The letters are pieces of architecture, they are fragments of words, crumbs of poetry, scraps of grammar, signs combined in a random order. They are slaves to logic and function, but now we have raised them to works of art to sculptures like the ones I proposed in the “Out of Words” exhibition at Gaggenau Design Elements Hub in Milan. They are the interpretative possibility, they are the graft between sign and design, between meaning and signifier. They are the fusion of hieroglyph and emoticon. They are democratically promoted to the rank of a landscape, portrait, still life. These are the new territories of art, started by the cubists with fragments of newspapers on their canvases, ungrammatical and turned into sound by the futurists, which have become precisely and sketched in the works of Cy Twombly and finally cleared by Basquiat, who canceled them to underline them. The letters are tiles on an uncoordinated wall. They are mosaic tiles that follow the logic of the chance.

Your professional and artistic career is centered on the union between form and content, understood as the extremes of a constantly evolving pendulum. Do you think that the form implies its own specific content or that the two elements can also exist without one another?
The style of a person intrigues, but it is the character that fascinates. The relationship we establish is with the idea, with the concept. The only form is talcum powder. Form and content are the subject of a debate that has never been closed and never resolved, from the philosophy of the last century to post-modernism. There is much discussion as to whether art is form or content, and that this needs that. I’m interested in the concept. The essence. The theme. Without this, any object is devoid of soul. The concept is necessarily expressed through a form. But the form without concept has the fascination of emptiness. The ocean can live without the waves, but the waves don’t exist without the ocean.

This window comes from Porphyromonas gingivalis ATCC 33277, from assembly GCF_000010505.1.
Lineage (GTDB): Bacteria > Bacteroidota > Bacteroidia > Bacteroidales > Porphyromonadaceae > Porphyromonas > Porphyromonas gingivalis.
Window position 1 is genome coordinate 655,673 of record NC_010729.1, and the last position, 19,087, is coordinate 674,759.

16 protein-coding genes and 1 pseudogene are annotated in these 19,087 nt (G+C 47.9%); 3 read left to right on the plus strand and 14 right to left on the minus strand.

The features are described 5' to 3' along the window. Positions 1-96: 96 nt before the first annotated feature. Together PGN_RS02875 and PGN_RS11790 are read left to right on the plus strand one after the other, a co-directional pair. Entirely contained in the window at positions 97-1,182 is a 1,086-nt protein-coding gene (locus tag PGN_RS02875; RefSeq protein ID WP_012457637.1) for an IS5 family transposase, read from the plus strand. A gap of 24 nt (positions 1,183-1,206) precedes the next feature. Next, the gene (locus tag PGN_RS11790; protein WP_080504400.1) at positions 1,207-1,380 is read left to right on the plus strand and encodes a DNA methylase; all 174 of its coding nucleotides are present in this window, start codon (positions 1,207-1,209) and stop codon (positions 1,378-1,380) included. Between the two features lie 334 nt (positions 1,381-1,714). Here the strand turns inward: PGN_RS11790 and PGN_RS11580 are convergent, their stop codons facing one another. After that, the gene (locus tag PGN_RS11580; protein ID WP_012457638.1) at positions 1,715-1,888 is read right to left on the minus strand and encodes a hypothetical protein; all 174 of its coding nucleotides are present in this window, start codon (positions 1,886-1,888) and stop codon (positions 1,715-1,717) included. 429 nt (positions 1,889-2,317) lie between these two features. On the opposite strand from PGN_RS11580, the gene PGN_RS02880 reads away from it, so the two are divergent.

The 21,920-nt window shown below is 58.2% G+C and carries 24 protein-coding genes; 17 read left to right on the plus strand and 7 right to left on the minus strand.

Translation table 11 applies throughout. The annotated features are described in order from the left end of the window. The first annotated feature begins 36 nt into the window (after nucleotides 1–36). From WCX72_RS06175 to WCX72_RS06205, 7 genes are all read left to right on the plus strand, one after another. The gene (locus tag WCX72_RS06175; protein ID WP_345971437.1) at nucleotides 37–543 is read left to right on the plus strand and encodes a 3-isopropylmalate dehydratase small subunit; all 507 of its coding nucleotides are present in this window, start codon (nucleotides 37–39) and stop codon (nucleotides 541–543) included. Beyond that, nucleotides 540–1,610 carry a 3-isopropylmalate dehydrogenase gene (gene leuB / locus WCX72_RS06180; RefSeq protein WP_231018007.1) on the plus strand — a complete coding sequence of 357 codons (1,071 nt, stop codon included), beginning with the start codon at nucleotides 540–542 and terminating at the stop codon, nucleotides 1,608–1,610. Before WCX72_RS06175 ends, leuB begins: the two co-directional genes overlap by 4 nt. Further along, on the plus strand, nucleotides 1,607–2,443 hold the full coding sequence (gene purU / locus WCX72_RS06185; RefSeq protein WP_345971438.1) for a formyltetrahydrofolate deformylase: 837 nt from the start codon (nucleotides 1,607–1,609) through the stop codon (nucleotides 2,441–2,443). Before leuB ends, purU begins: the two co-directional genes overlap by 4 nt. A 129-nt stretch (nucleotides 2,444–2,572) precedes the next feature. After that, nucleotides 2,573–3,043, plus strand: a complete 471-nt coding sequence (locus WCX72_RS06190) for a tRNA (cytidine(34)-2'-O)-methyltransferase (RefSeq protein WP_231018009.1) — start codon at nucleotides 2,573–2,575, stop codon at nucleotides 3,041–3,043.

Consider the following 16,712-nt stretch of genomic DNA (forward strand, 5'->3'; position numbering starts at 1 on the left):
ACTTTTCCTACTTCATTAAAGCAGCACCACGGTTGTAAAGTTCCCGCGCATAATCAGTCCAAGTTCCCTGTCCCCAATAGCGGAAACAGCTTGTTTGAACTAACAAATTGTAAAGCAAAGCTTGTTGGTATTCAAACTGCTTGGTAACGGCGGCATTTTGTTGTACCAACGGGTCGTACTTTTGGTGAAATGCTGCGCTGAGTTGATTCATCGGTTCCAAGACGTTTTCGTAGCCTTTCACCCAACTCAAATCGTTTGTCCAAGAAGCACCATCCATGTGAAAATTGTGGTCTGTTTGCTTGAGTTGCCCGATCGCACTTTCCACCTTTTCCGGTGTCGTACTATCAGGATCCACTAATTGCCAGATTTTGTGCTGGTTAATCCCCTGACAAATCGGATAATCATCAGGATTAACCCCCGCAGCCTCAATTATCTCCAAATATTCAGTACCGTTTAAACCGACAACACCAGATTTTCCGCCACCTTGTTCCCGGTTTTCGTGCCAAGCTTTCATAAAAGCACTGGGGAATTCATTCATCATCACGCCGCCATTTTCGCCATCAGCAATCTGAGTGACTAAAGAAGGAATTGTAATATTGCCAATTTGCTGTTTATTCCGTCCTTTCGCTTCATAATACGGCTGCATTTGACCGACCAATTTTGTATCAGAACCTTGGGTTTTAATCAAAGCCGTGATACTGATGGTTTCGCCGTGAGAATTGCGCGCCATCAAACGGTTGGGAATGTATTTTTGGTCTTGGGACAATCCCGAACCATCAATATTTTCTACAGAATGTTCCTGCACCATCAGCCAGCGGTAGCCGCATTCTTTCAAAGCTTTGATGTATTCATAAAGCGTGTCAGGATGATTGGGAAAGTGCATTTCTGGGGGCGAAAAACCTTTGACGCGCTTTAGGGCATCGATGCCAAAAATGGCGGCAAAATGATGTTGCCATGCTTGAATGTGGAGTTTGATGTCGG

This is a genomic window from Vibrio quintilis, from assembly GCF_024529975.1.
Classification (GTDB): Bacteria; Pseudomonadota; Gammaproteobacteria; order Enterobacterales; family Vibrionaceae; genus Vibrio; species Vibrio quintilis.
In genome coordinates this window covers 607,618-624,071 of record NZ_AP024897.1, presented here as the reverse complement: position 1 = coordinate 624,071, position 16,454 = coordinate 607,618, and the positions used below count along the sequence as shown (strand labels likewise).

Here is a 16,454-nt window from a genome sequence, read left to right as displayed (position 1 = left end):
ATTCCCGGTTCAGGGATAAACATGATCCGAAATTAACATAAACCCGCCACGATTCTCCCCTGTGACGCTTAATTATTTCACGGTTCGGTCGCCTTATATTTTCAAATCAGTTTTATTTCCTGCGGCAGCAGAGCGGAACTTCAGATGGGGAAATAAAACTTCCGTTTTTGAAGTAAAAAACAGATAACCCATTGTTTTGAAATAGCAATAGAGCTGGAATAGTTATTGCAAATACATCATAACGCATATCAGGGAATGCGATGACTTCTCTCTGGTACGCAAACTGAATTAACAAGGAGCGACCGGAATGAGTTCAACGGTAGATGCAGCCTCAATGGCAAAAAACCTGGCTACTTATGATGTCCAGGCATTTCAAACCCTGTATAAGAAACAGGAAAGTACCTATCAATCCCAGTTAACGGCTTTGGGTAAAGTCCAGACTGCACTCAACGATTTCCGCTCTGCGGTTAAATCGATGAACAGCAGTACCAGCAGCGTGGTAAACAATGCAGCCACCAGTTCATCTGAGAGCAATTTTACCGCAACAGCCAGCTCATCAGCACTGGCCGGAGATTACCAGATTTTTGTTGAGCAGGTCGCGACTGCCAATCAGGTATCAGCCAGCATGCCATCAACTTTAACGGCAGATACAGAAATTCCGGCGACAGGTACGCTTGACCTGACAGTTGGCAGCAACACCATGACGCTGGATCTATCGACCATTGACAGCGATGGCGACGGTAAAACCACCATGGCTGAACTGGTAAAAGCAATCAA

What elements determine the functioning of the relationship between form and content in language and communication?
The idea of ​​the pendulum between form and content is an interpretation by the curator Sabino Maria Frassà who has learned to know me, tell me and explain me over the years. Sometimes it makes me laugh, it often intrigues and fascinates me: I learn and we learn from each other, also an artist and curator. This pendulum depends a lot on time and historical context: we think about what we are experiencing. I too went from the Out of Words of the exhibition in Milan to the desire for life and joy with public art on trams. So if there is an element, it is the method of analyzing reality that starts from listening.

Public success came to you very early as an art director in advertising. What impulse drove you to approach painting again?